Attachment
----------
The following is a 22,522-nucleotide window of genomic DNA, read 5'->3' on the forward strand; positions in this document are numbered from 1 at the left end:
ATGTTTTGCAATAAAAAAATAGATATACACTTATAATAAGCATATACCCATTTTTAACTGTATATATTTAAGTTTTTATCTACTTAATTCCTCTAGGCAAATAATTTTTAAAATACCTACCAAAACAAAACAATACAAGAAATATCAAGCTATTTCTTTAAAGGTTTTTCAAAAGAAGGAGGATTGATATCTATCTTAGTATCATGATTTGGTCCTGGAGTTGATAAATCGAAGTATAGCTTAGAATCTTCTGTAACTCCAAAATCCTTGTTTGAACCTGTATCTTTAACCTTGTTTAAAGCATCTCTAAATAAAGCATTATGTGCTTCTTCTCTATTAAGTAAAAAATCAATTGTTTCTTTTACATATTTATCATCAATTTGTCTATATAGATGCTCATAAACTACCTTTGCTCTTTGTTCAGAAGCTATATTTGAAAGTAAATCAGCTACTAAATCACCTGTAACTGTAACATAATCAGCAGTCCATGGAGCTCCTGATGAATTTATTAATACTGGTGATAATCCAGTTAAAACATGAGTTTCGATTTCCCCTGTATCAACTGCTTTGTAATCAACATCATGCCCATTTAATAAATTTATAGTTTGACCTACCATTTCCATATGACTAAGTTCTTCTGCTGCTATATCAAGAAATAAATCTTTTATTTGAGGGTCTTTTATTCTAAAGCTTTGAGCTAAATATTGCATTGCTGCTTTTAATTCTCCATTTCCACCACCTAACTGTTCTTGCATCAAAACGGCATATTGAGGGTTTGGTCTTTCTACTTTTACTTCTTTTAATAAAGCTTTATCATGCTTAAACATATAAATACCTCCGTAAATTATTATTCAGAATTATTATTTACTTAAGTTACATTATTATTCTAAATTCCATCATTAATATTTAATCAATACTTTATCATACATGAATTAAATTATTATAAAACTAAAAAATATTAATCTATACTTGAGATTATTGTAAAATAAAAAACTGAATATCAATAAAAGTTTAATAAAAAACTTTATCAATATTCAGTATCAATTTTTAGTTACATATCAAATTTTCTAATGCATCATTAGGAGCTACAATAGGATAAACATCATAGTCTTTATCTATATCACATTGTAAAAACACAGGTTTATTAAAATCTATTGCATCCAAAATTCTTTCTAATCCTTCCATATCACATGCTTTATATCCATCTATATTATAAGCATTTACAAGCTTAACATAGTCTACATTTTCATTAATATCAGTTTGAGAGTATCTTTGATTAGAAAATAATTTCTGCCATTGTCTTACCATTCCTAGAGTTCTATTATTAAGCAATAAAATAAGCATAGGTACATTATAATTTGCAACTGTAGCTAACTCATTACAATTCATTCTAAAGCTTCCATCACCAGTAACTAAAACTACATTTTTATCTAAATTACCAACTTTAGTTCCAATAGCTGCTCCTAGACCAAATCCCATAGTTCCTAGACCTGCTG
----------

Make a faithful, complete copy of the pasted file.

The following is a 22,522-nucleotide window of genomic DNA, read 5'->3' on the forward strand; positions in this document are numbered from 1 at the left end:
ATGTTTTGCAATAAAAAAATAGATATACACTTATAATAAGCATATACCCATTTTTAACTGTATATATTTAAGTTTTTATCTACTTAATTCCTCTAGGCAAATAATTTTTAAAATACCTACCAAAACAAAACAATACAAGAAATATCAAGCTATTTCTTTAAAGGTTTTTCAAAAGAAGGAGGATTGATATCTATCTTAGTATCATGATTTGGTCCTGGAGTTGATAAATCGAAGTATAGCTTAGAATCTTCTGTAACTCCAAAATCCTTGTTTGAACCTGTATCTTTAACCTTGTTTAAAGCATCTCTAAATAAAGCATTATGTGCTTCTTCTCTATTAAGTAAAAAATCAATTGTTTCTTTTACATATTTATCATCAATTTGTCTATATAGATGCTCATAAACTACCTTTGCTCTTTGTTCAGAAGCTATATTTGAAAGTAAATCAGCTACTAAATCACCTGTAACTGTAACATAATCAGCAGTCCATGGAGCTCCTGATGAATTTATTAATACTGGTGATAATCCAGTTAAAACATGAGTTTCGATTTCCCCTGTATCAACTGCTTTGTAATCAACATCATGCCCATTTAATAAATTTATAGTTTGACCTACCATTTCCATATGACTAAGTTCTTCTGCTGCTATATCAAGAAATAAATCTTTTATTTGAGGGTCTTTTATTCTAAAGCTTTGAGCTAAATATTGCATTGCTGCTTTTAATTCTCCATTTCCACCACCTAACTGTTCTTGCATCAAAACGGCATATTGAGGGTTTGGTCTTTCTACTTTTACTTCTTTTAATAAAGCTTTATCATGCTTAAACATATAAATACCTCCGTAAATTATTATTCAGAATTATTATTTACTTAAGTTACATTATTATTCTAAATTCCATCATTAATATTTAATCAATACTTTATCATACATGAATTAAATTATTATAAAACTAAAAAATATTAATCTATACTTGAGATTATTGTAAAATAAAAAACTGAATATCAATAAAAGTTTAATAAAAAACTTTATCAATATTCAGTATCAATTTTTAGTTACATATCAAATTTTCTAATGCATCATTAGGAGCTACAATAGGATAAACATCATAGTCTTTATCTATATCACATTGTAAAAACACAGGTTTATTAAAATCTATTGCATCCAAAATTCTTTCTAATCCTTCCATATCACATGCTTTATATCCATCTATATTATAAGCATTTACAAGCTTAACATAGTCTACATTTTCATTAATATCAGTTTGAGAGTATCTTTGATTAGAAAATAATTTCTGCCATTGTCTTACCATTCCTAGAGTTCTATTATTAAGCAATAAAATAAGCATAGGTACATTATAATTTGCAACTGTAGCTAACTCATTACAATTCATTCTAAAGCTTCCATCACCAGTAACTAAAACTACATTTTTATCTAAATTACCAACTTTAGTTCCAATAGCTGCTCCTAGACCAAATCCCATAGTTCCTAGACCTGCTG